Football player John Kent tags along as Huck Haines and the Wabash Indianians travel to an engagement in Paris, only to lose it immediately. John and company visit his aunt, owner of a posh... See full summary »
Dr. Tony Flagg's friend, Steven, has problems in the relationship with his fiancee, Amanda, so he persuades her to visit Dr. Flagg. After some minor misunderstandings, she falls in love ... See full summary »
Aviator and band leader Roger Bond is forever getting his group fired for flirting with the lady guests. When he falls for Brazilian beauty Belinha de Rezende it appears to be for real, ... See full summary »
Dolores del Rio,
The Acunas, a rich Argentine family, have the tradition that the daughters have to get married in order, oldest first. When sister #1 gets married, sisters #3 and #4 put pressure on Maria, ... See full summary »
William A. Seiter
Mimi Glossop wants a divorce so her Aunt Hortense hires a professional to play the correspondent in apparent infidelity. American dancer Guy Holden meets Mimi while visiting Brightbourne (Brighton) and she thinks he is the correspondent. The plot is really an excuse for song and dance. The movie won three Academy nominations and the first Oscar for Best Song: "The Continental", a twenty-two minute production number. Written by
Ed Stephan <firstname.lastname@example.org>
This is the only film in which Fred Astaire plays a role that he originated in the Broadway stage production, which opened on Nov. 29, 1932 at the Ethel Barrymore Theatre and ran for 248 performances. Although Astaire had appeared in both the 1927 Broadway musical play and later the film Funny Face (1957), the stories were entirely different, using many of the same songs. Also, Fred Astaire and his sister Adele had appeared in the stage show "The Band Wagon" (1930) but the stage version was a revue, without a plot at all; a backstage plot was added when Fred Astaire filmed "The Band Wagon" in 1953. See more »
when at Brightbourne awaiting Mimi Glossop, Edward Evered Horton has a glass on the table in front of him. put there by Eric Blore. In the long shot, looking at Mimi's car, the glass disappears. The next short is a closeup and the glass is back on the table. Then when he gets up to approach Mimi, the glass has disappeared yet again. See more »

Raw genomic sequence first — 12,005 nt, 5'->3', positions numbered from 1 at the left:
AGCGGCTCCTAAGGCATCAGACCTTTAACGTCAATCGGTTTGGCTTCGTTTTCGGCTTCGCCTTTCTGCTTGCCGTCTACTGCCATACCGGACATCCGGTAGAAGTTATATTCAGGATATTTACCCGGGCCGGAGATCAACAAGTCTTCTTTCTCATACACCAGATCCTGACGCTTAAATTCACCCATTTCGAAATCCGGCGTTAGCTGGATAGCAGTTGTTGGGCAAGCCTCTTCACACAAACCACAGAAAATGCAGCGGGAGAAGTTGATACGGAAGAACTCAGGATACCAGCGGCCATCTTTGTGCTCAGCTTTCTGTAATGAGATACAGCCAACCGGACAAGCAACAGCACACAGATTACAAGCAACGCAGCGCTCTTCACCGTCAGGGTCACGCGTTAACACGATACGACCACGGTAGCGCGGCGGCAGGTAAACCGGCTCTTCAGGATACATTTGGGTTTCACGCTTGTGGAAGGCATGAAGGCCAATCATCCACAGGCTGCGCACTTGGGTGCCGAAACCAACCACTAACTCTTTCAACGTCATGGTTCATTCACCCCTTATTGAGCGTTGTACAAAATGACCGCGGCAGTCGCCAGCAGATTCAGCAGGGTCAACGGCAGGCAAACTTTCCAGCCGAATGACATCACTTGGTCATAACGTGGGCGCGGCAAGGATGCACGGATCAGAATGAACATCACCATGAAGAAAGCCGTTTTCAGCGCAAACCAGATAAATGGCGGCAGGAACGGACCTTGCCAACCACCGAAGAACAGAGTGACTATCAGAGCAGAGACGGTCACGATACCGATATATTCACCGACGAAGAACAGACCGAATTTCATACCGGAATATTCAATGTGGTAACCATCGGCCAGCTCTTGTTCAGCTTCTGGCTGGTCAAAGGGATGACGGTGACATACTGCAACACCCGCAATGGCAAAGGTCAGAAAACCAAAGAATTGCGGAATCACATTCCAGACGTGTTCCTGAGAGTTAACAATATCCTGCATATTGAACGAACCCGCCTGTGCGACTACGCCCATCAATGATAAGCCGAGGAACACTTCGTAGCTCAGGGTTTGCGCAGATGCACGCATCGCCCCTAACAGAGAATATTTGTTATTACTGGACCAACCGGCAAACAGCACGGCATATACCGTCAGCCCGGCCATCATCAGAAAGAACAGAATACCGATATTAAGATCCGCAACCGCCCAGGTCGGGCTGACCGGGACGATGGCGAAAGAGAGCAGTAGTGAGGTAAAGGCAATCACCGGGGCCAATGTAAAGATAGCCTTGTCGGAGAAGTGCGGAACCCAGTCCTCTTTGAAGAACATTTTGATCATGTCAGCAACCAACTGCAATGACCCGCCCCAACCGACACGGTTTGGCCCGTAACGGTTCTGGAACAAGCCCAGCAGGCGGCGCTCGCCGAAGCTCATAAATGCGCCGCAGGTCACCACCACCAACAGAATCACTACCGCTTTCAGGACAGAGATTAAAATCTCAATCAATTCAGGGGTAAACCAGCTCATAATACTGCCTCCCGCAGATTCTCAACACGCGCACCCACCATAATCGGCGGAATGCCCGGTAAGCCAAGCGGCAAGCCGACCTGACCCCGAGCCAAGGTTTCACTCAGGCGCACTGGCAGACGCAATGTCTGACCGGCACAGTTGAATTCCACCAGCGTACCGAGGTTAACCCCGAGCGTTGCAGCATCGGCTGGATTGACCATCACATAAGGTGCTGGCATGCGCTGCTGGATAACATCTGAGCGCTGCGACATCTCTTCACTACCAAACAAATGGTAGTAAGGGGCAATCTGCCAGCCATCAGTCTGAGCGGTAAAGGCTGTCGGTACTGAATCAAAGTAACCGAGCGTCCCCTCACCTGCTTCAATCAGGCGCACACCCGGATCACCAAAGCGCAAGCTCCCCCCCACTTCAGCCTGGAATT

Rodolfo Tonetti at your service.
Yes... well, I am Mr. Fitzgerald.
Oh, I'm delightful!
Oh, I shouldn't doubt it, old man, I shouldn't doubt it. But, don't you think that a corespondent ought to come to work quieter? Let's have more repose and less Rigoletto.
Ha, I am ready for action, and I will do a first-class job.
Well, don't be too determined about it. Remember, the lady in question is very sensitive, and you must treat her accordingly.
Bene, whichever way the...
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After hearing Fred Astaire put his stamp in a song, it's hard to imagine anyone else attempting to improve in what seems to be the definite rendition of it. That is the case when Mr. Astaire sings Cole Porter's elegant "Night and Day". In pairing Ginger Rogers with Mr. Astaire, Hollywood hit the jackpot as it produced a winning combination that went from film to film with such ease and panache, it will never be imitated.
Mark Sandrich worked with Ms. Rogers and Mr. Astaire in several movies. Somehow, "The Gay Divorcée" is one of their best collaboration. This film is a lot of fun to watch, even after more than 70 years after it was made. It speaks volumes for all the people involved in the production of this movie.
The Great Depression was the right background when movies like this were made. In a way, it was an escape from the harsh realities of the times America was going through. The public went to the movies to see their favorite stars that were shown in such a glamorous roles. How could anyone not admire the great Fred Astaire, always impeccably dressed? Or how could not any woman in the theater envy Ms. Rogers's beauty and easy grace? That era made it right for Hollywood to show the world a sensitivity and sophistication that only few rich types were able to enjoy in real life, while the rest was trying to eke out a life of whatever work they could find.
The musical numbers are amazing. "The Continental" alone, must have blown the budget of the picture. Imagine how much it would cost today to have all those dancers in a sound stage! Not only that, but in that lengthy number, there are at least four changes of costumes for the women. Also, he is delightful singing "Looking for a Needle in a Haystack". A young and radiant Betty Grable makes an appearance singing "Let's K-knock K-knees" in which she shows a bit of her enormous charm and talent.
Ginger Rogers makes a gorgeous Mimmi Glassop. Alice Brady, is perfect as the dizzy Aunt Hortense. Edward Everett Horton plays an excellent Egbert Fitzgerald, the divorce lawyer. Erik Rhodes is one of the best things in the film; his Signor Tonetti injects a funny shot into the movie. Eric Blore, as the waiter, has great moments in the movie.
In setting the film in London and Brighton, a rich texture is added to this winning picture that will remain a favorite that will live forever because of the chemistry that Ginger Rogers and Fred Astaire produced in anything they did together.
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